Are Schooling and Innovation Mutually Exclusive?

Recently I was listening to a highly educated panel on television discussing the economics of the nation. The six gentlemen who made up the panel were all respected experts from various business and political fields, considered leaders of the country in opinion, possibly guiding national policy on these matters.
Economics is not usually riveting TV viewing for many, but I found this discussion interesting for a couple of reasons:
One: The panel were discussing solutions for the “current economic crisis”. This, to me, is always a problem somewhere. The solutions for economic issues seems to allude most individuals, families, businesses and governments much of the time across the world. There never is enough money to fix everything and never enough places to find it. It was the problem solving processes that interested me, of which this panel suggested and argued the pros and cons of many formulas that have worked in the past.
Two: One statement by a financial journalist on the panel that seemed to explain everything to them and everything to me for very different reasons.
At the end of a long discussion about education and how it’s failing (isn’t education always failing…I don’t know how we teachers and educators live with ourselves) he stated “…our score levels are down and we have no innovation”. The panel and audience seemed to think this explained it. Having low school test scores of course directly correlates with the problems of the world not being solved through innovation…right?
I don’t think so. I would go as far as to state that there is no correlation between school testing and innovation or problem solving.
Tests rarely measure anything other than skills and knowledge directly taught and used to produce a specific, proven answer. Schools normally use benchmark testing… where a student of a certain age or year level (cohort) should be with their knowledge and skill accumulation. Children who read well commonly do well at school testing as they are very confident about anything written on paper. However, problem solving on such tests is limited to maths problems and innovation is not required.
Even when studying at university, you write a paper or assignment, however, it must be back up endlessly by eminent people in your field. So the same solutions and same thinking is regurgitated, but you sound very intelligent and have proven that you can accumulate the required knowledge. I don’t know what happens when you come up with radical out-there theories as an undergraduate (I certainly never tried it!) but history is littered with brilliantly successful dropouts who could not quite fit the schooling mold but were highly valued achievers in life.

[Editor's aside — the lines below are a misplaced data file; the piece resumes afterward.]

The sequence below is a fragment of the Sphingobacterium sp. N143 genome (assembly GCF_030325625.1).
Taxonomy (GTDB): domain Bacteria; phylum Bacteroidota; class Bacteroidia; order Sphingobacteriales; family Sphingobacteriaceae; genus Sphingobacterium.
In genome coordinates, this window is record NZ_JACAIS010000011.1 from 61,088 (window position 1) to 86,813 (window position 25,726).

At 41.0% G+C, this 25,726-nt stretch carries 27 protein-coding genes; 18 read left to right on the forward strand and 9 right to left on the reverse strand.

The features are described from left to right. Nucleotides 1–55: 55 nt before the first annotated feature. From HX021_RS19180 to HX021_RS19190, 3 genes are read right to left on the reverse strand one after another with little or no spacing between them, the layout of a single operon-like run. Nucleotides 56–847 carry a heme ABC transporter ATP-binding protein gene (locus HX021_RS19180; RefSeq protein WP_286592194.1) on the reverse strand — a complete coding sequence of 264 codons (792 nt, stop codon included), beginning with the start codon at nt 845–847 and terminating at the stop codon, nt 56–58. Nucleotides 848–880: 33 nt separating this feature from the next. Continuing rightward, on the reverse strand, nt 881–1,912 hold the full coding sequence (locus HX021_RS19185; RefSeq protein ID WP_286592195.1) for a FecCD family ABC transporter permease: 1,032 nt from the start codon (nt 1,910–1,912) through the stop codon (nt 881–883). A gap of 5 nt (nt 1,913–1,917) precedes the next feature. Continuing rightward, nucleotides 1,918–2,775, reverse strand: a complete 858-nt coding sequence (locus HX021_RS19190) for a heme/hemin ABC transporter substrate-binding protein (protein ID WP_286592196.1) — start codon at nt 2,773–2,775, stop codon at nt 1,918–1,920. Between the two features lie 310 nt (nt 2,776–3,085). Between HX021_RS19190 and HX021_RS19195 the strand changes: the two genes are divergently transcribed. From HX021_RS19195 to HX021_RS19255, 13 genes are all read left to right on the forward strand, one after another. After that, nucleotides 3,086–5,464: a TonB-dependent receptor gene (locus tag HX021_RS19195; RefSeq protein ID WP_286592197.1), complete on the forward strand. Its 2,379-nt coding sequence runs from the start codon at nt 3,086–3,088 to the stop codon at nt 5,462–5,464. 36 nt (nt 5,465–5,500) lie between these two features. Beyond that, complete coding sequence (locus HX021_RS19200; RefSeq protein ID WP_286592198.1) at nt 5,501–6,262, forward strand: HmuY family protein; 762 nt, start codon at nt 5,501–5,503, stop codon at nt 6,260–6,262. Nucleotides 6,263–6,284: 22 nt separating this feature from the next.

Recently I was chatting to a high school art teacher. We were discussing the loss of creativity in children and the need for ongoing play and open creative experiences with children. I shared a statement from “Wiseheart – The Forgotten Factor Of Success” (Phillip Baker) that “5% of adults show flair for creative thought. The percentage grows very slowly as we move down the age profile until age five when it soars over 60%”. She shared her first dealings with Year 7 students (moved up to high school this year in QLD). She said they had lost the ability to even choose a pencil to use when drawing, asking for constant instruction on which to use even when free drawing. Are we schooling the creativity and innovative thinking out of our children with constant instruction and content?
Don’t get me wrong, skills, knowledge and education are very powerful, but it is how the knowledge is used and how we educate that creates the power and change, combined with knowledge itself. I used to work with a woman who bragged about her ability to spell. “I have been able to spell “Mississippi” since I was very young” she said. I then asked her how many times she had spelt Mississippi in her life, outside a spelling test. Never, living in Australia, it was never required.
Academic knowledge is not the final step. To solve the BIG problems; meaningful content along with the alternate skill set of intuition, creativity, risk taking and playful thinking is required.
In a three year government cycle where make a wrong step you’re out, divergent thinking from the party or main are frowned upon and popularity is king, how can creative, innovative processes have time, room or support to develop?
If creative problem-solving and innovation are key to the BIG Issues, there has never been a more important time to support playful thinking throughout schooling, not just isolated to early childhood. We must make space and time for these attributes to grow, for our children will need all these and more to solve the many issues that are before society. Innovation, creativity, play need equal time with the so called “basics”- academic skills and knowledge.
The boxes we create to think in as adults have not formed around our children’s minds, so they don’t have to get “outside of the box” to think afresh. Help them retain this freedom of thought so they can achieve the required unique solutions to old, ongoing problems and “unknowns” of the future.

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